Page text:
25 March 2020
Most businesses will be feeling the immediate effects of the virus on their livelihoods and be struggling with what options they have and what to do. It won’t all be easy. That’s where we can step in. Give us a call or drop us a email; but to get you started here are some things you might be thinking about which we can help you with in the coming days, weeks and months.
We have highlighted below some of the issues and questions which you may be grappling with.
The legal implications are potentially wide-ranging and complex.
The commercial team here at Gibson Sheat is well resourced and working remotely. We will continue to work, effectively and with, we hope, very little disruption to the services we provide.
While every business will be different, the following is a summary of the process we at Gibson Sheat have been through and recommend all businesses follow to ensure you are keeping your business agile and able to weather COVID-19.
- The Government’s strategy appears to assume the virus will be around for some time. Taking that into account undertake a simple but considered SWAT analysis of your business (a review of your strengths, weaknesses, opportunities and threats) or similar, and from that develop a strategy for your business for the immediate future.
- Prepare a financial model to help you understand your thresholds for revenue drop, and your cash-flow requirements.
- Put a process in place to monitor changes in WIP, sales, revenue, debtors and available cash in real time.
- Review all of your discretionary spending.
- Review your current and potential contracts, particularly those which contain medium to longer term financial commitments.
- Consider whether any of the Government’s support packages might be relevant to your circumstances.
Talk to any of our commercial partners about our experience in undertaking this exercise. We appreciate we are currently in uncharted territory, and welcome any input or further suggestions to this list.
Some of the key legal ‘‘must address” issues to consider and which may arise for all businesses, include
- Current contracts - Are you a party to a contract under which your or the counter-party’s performance is made impossible by COVID-19? You will need to check whether the contract contains a “force majeure” clause which may have the effect of suspending or discharging a party from their obligations. Unsurprisingly, a force majeure clause is interpreted strictly and to the letter, which means there is limited or no room for a generous dose of flexible thinking on it to make it fit with the level 4 lock-down. This is because there is a good chance it will not list a pandemic as an event that entitles you to suspend or be discharged from performance. Most of these clauses have been drafted with volcanic eruptions and earthquakes in mind – which means that many of them will be unhelpful. If there is no force majeure clause or it is unhelpful then give consideration to whether the contract has been “frustrated”, which is a form of relief available in law – if there is nothing of help in the contract. Being discharged from a contract is an extreme remedy and rarely available so please call us before you make any irreversible decisions, especially if they are likely to have significant financial consequences.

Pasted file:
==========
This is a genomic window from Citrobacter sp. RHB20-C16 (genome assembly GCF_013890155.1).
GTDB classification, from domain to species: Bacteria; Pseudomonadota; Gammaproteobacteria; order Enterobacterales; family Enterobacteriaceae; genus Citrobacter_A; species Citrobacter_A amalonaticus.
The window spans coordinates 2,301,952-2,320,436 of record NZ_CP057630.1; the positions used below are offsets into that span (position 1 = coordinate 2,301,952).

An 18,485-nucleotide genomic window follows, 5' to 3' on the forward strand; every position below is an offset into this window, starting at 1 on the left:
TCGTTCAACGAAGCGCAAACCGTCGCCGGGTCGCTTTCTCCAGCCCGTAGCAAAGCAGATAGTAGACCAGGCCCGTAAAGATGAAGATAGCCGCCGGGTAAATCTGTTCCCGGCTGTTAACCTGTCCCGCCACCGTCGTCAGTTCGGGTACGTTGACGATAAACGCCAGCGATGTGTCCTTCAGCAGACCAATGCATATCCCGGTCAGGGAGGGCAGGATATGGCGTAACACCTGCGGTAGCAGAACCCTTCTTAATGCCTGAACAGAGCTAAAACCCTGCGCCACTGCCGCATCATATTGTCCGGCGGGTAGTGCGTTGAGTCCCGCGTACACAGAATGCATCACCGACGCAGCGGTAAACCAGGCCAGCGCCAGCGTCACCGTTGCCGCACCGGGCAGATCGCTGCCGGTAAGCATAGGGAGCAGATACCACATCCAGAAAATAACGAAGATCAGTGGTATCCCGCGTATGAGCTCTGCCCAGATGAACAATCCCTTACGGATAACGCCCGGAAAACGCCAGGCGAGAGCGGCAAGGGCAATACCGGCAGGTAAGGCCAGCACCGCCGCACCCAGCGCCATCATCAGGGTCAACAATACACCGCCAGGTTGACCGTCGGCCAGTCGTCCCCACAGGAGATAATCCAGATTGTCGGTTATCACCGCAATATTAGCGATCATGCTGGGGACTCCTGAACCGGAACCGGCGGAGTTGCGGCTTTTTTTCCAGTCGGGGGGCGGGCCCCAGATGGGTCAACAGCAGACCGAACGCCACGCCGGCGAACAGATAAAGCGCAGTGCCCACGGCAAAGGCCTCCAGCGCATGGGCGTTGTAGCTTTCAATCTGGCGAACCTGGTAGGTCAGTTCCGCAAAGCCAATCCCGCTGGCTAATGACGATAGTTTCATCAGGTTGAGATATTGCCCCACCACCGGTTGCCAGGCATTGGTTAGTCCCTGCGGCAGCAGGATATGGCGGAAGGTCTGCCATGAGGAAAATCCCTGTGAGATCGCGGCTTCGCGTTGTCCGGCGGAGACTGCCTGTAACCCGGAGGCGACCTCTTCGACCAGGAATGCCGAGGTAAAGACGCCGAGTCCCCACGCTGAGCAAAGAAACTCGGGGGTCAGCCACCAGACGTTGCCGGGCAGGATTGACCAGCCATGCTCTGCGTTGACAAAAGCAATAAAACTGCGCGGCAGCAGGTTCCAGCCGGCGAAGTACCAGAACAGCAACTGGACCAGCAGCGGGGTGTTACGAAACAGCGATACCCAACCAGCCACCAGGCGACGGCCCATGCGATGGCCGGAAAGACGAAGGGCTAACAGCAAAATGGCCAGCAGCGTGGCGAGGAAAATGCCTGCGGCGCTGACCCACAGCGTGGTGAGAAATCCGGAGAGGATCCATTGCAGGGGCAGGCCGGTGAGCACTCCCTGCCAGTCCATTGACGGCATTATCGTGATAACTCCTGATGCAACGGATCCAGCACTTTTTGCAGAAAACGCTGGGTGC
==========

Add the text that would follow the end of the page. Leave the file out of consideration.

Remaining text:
- New contracts - When negotiating new contracts, we will now all be acutely aware of the risks presented by the likelihood that COVID-19 will continue to circulate and impact on the economy for some months to come. This means that consideration must be given to managing that risk in your new contracts. For example, who will pay the costs of setting up and then disestablishing from a venue if there is another lock down?
- Debt Restructuring – If you have cash-flow issues which are impacting on your ability to meet your obligations to creditors, talk to your creditors (including banks) promptly. Explore whether you can restructure the terms of your debt. For some businesses lending may be on the family home, banks and Government have agreed to a 6 month principal and interest holiday for mortgage, the details are yet to be finalised. Contact your bank as each bank will be administering it themselves and keep talking to your bank so you are able to take this up as soon as it is in place.
- Leases/Rent – Consider whether your lease contains any clauses which may provide relief. Recent standard forms of lease contain clauses which may entitle tenants to suspend the payment of rent in the event the Government requires businesses to close.
- Insurance – Consider whether you have insurance policies which could respond to the negative implications of COVID-19 on your business. To date for many business that is not the case but it is prudent to carefully check
- Employment Considerations – Consider your obligations to your employees. While in a strictly legal sense, employees who are required stay at home may not be entitled to payment, in good faith, employers should be considering other options before looking to possible redundancies. Those other options will include sick leave, annual leave, a reduction in hours (and therefore pay) and, of course, the government assistance available. Don’t forget there is government assistance for salary and wages and isolation related leave for all businesses, self-employed and sole traders see https://covid19.govt.nz/government-actions/financial-support/ for details and how to apply. Yes, for you small businesses out there that includes your own salary and wages
- Insolvent Trading – If you are experiencing severe cash-flow problems, and potentially trading while insolvent, you may wish to consider the implications of that from the perspective of your obligations as directors of your company.
If you need advice, or would like to discuss any of these matters, please contact any of our commercial partners whose contact details are set out below, or call us on 0800 55 44 66 or (04) 496 9990